The name Sanford Weill probably doesn't mean much to the average
bank customer, but if you are a U.S. account-holder -- or even just
an American taxpayer -- he has probably had an impact on your
Weill was one of the leading architects of the mega-bank model,
the vision that combining traditional banking with speculative
investment activities would lead to bigger and better financial
services companies. By now, you probably recognize how that idea
And to his credit, Weill seems to recognize it too.
The brave new world of banking
As the 20th century drew to a close, banking seemed to be
entering a brave new world. Through a series of mergers and
acquisitions, a new wave of giant institutions were emerging. Weill
co-headed Citigroup, which was formed as a result of a merger of
Travelers and Citicorp.
At the same time, Weill and other major banking figures lobbied
for the repeal of the Glass-Steagall Act, a Great Depression-era
law that separated a bank's deposits from its investment
activities. The premise was that profits from investments could
help subsidize a bank's deposit business, allowing banks to offer
higher rates on savings accounts
and other perks such as free checking.
Instead, within a decade of Glass-Steagall's repeal, the mix of
guaranteed deposits with highly-speculative investments led to a
financial crisis that would have caused a systemic collapse -- if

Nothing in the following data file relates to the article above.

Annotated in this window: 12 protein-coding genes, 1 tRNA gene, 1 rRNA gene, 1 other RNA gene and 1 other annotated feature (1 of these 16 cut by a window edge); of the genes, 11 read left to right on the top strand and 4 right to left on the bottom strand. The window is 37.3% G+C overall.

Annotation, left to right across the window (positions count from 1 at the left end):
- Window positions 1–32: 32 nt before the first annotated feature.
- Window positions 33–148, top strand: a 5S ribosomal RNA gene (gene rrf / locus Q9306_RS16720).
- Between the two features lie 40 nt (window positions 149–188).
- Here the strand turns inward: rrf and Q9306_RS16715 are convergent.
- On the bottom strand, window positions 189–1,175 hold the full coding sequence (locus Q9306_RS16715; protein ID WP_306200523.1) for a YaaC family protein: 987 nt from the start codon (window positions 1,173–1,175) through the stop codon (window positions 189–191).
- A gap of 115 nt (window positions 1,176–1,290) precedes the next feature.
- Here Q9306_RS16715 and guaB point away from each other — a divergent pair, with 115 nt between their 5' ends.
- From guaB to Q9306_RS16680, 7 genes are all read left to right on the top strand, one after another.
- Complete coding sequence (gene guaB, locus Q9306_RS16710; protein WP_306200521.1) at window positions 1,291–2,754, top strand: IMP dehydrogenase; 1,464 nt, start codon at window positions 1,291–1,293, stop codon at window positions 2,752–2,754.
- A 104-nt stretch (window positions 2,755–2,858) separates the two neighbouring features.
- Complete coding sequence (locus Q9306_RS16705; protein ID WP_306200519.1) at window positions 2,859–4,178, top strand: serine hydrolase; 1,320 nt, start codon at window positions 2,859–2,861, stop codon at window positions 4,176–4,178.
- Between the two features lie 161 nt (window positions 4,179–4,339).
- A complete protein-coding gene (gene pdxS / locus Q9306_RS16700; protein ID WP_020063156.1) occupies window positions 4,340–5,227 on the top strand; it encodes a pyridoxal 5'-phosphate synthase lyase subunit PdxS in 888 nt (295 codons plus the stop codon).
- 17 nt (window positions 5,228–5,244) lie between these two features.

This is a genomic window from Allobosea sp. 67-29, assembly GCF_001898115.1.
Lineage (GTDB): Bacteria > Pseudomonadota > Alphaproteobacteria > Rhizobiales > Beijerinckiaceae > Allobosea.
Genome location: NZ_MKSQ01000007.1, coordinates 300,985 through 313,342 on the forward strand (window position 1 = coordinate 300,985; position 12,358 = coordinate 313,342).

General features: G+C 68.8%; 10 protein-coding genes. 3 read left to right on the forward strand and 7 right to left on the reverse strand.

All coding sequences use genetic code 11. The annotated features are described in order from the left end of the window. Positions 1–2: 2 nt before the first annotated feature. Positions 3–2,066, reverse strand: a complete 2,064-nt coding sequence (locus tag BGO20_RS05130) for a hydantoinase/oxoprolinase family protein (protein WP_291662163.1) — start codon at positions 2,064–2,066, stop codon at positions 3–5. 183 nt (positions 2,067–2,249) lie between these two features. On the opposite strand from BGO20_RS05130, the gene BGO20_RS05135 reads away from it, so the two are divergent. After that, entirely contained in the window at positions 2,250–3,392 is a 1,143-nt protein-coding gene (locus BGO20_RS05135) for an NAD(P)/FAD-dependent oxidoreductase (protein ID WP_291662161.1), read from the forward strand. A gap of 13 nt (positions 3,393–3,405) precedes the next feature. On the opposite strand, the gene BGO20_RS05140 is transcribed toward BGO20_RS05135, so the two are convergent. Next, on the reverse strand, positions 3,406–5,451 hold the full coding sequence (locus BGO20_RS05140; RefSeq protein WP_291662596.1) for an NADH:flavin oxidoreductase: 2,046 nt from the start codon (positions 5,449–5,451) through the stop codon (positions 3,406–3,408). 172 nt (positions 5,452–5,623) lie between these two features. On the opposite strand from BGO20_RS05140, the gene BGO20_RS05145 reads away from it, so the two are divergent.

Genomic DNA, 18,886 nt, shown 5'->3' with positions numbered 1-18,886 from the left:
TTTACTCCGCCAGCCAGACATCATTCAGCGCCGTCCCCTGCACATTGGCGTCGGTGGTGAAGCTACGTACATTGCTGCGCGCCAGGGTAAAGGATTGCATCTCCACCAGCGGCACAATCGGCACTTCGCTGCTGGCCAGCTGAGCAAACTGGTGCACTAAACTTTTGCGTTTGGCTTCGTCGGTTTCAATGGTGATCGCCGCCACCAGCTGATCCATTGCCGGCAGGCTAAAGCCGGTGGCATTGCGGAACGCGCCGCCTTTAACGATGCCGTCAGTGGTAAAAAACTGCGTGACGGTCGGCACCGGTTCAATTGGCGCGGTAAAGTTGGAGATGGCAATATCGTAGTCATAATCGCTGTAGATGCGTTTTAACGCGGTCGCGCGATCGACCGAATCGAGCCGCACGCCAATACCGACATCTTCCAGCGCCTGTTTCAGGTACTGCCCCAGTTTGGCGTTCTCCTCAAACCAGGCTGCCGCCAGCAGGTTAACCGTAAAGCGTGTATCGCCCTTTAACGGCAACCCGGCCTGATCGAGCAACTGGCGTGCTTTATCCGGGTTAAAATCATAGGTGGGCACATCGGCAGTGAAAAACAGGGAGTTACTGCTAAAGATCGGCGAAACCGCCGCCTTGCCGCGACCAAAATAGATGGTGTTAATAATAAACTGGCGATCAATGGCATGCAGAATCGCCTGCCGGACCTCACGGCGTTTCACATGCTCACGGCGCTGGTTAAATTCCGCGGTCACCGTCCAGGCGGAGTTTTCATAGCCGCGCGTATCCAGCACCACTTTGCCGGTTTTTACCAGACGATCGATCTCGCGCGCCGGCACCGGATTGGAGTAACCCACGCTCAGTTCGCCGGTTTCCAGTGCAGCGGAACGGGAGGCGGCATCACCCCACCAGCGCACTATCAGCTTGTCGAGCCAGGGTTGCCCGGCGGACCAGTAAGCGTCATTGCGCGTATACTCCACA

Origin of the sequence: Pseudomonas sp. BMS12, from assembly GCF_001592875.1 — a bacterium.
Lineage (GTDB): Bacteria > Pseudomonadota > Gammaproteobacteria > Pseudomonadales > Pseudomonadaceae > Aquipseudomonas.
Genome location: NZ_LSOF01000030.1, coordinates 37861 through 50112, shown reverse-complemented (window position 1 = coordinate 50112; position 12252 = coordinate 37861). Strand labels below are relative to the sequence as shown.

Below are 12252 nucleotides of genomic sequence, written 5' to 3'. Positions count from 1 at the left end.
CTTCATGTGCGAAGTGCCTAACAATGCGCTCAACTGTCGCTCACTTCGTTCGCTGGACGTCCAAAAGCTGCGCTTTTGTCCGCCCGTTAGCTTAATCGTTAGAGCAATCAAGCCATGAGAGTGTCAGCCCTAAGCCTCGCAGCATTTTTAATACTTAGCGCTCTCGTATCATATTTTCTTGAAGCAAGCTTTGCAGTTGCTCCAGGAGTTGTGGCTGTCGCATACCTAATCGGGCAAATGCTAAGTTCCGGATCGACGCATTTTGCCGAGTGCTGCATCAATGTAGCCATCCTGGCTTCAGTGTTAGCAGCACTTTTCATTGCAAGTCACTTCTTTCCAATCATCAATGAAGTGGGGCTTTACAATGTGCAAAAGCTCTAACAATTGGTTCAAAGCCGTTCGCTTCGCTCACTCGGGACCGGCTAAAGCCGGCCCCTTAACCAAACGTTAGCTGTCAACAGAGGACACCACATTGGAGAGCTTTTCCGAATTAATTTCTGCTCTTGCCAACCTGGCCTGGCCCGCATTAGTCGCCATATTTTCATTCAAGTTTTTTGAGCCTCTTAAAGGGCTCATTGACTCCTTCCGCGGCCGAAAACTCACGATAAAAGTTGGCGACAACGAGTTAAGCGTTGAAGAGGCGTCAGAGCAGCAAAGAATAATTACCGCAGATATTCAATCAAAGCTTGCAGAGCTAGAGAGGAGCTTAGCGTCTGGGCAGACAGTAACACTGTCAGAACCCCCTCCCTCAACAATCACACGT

not for massive government intervention. While stopping short of
apologizing, Weill now acknowledges that the mega-bank model may
not be best for the industry going forward.
As conversions go, this ranks just slightly below Saul on the
road to Damascus or Robert McNamara's admissions about the Vietnam
War. In short, Weill may once have been part of the problem, but
precisely because of this, his view of the solution is something
The simplicity of separation
Speaking recently on CNBC, Weill stated that the best idea now
might be to fully separate traditional banking and investment
activities at financial institutions. This would mean that
depositor money would no longer fund investment activities and
deposits would no longer be endangered by investment losses. As a
result, both the FDIC insurance pool and taxpayer money (in the
form of potential bailouts to troubled institutions) would also be
saved from paying for those investment losses.
In essence, it would be a return to the world of Glass-Steagall.
In theory, savings accounts might offer a little less interest
under that scenario, and more checking accounts would charge
because they could no longer be subsidized by investment profits.
However, both of those things have happened anyway in the aftermath
of the financial crisis.
Total separation is a much simpler solution to implement than
the complex web of regulation decreed by the Dodd-Frank Act. That
simplicity might actually benefit bankers, customers and taxpayers.
After all, Glass-Steagall worked effectively for about 60 years.
Take it from someone who knows -- namely, Sanford Weill.